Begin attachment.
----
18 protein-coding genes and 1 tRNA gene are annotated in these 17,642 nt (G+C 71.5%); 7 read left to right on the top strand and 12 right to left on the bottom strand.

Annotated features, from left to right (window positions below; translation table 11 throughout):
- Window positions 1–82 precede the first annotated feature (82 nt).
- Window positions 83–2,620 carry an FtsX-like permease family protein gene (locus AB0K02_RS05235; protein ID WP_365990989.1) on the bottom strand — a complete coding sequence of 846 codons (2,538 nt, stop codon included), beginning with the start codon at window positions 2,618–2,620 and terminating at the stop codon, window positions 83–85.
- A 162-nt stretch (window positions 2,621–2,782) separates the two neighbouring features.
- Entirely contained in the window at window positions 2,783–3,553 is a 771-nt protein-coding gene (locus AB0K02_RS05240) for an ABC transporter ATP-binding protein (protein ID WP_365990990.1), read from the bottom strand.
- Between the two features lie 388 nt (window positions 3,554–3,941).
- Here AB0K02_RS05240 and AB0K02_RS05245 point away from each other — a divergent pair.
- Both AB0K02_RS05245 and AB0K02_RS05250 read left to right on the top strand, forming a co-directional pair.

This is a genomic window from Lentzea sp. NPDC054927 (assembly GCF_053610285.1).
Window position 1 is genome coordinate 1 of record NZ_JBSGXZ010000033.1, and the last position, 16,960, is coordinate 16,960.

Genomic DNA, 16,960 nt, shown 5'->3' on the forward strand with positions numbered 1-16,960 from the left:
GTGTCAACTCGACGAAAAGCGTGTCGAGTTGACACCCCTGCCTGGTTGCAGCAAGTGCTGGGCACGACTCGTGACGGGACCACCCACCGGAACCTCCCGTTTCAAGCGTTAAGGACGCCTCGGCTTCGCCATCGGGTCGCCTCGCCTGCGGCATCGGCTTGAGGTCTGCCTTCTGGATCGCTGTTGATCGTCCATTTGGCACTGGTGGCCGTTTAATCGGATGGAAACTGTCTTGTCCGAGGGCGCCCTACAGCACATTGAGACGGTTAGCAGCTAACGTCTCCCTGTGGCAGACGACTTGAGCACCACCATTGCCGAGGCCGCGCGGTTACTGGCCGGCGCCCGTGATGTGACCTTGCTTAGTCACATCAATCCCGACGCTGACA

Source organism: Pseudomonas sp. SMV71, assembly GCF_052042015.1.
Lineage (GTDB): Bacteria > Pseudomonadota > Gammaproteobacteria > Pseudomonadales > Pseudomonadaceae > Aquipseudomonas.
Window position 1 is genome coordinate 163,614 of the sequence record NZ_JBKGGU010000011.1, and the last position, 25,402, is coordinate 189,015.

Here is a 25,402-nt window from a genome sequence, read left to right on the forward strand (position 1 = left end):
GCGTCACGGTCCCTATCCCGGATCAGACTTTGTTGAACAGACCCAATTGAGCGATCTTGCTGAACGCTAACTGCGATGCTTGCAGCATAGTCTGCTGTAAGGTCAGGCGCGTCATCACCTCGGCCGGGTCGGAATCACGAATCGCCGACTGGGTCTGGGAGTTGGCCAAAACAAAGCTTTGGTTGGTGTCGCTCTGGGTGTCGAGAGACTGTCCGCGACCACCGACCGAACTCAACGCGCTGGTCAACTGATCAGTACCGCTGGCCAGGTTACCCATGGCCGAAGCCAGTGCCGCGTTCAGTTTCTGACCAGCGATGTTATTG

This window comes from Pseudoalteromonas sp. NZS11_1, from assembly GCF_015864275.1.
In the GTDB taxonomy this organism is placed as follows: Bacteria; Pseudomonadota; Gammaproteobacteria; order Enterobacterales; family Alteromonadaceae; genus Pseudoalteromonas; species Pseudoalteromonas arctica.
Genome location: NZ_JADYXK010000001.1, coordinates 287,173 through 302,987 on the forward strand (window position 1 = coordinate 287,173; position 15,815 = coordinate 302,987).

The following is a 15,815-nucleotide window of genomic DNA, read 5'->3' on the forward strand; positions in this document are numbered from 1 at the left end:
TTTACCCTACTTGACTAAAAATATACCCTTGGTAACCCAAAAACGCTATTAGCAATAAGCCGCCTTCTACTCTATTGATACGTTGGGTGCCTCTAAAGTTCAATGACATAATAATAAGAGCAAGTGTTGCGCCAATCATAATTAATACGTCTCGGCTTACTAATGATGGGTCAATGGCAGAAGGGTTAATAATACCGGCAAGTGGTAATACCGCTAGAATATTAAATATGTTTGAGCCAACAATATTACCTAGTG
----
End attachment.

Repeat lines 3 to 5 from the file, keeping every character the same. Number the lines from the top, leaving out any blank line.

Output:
- Window positions 1–82 precede the first annotated feature (82 nt).
- Window positions 83–2,620 carry an FtsX-like permease family protein gene (locus AB0K02_RS05235; protein ID WP_365990989.1) on the bottom strand — a complete coding sequence of 846 codons (2,538 nt, stop codon included), beginning with the start codon at window positions 2,618–2,620 and terminating at the stop codon, window positions 83–85.
- A 162-nt stretch (window positions 2,621–2,782) separates the two neighbouring features.